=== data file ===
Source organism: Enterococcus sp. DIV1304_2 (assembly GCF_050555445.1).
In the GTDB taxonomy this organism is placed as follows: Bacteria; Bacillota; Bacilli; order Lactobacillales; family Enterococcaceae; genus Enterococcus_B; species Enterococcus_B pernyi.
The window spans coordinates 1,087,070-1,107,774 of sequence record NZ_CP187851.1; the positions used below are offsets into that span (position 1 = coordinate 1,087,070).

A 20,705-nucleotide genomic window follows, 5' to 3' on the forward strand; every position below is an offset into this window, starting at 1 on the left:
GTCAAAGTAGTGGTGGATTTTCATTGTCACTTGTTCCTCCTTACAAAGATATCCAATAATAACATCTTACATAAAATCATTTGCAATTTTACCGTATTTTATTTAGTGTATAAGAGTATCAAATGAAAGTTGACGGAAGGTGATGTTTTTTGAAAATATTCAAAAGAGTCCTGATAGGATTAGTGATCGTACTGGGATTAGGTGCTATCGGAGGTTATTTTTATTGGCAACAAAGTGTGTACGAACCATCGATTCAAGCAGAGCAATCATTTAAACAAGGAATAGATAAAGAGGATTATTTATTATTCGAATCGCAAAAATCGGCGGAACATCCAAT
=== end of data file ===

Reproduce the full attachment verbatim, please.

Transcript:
Source organism: Enterococcus sp. DIV1304_2 (assembly GCF_050555445.1).
In the GTDB taxonomy this organism is placed as follows: Bacteria; Bacillota; Bacilli; order Lactobacillales; family Enterococcaceae; genus Enterococcus_B; species Enterococcus_B pernyi.
The window spans coordinates 1,087,070-1,107,774 of sequence record NZ_CP187851.1; the positions used below are offsets into that span (position 1 = coordinate 1,087,070).

A 20,705-nucleotide genomic window follows, 5' to 3' on the forward strand; every position below is an offset into this window, starting at 1 on the left:
GTCAAAGTAGTGGTGGATTTTCATTGTCACTTGTTCCTCCTTACAAAGATATCCAATAATAACATCTTACATAAAATCATTTGCAATTTTACCGTATTTTATTTAGTGTATAAGAGTATCAAATGAAAGTTGACGGAAGGTGATGTTTTTTGAAAATATTCAAAAGAGTCCTGATAGGATTAGTGATCGTACTGGGATTAGGTGCTATCGGAGGTTATTTTTATTGGCAACAAAGTGTGTACGAACCATCGATTCAAGCAGAGCAATCATTTAAACAAGGAATAGATAAAGAGGATTATTTATTATTCGAATCGCAAAAATCGGCGGAACATCCAAT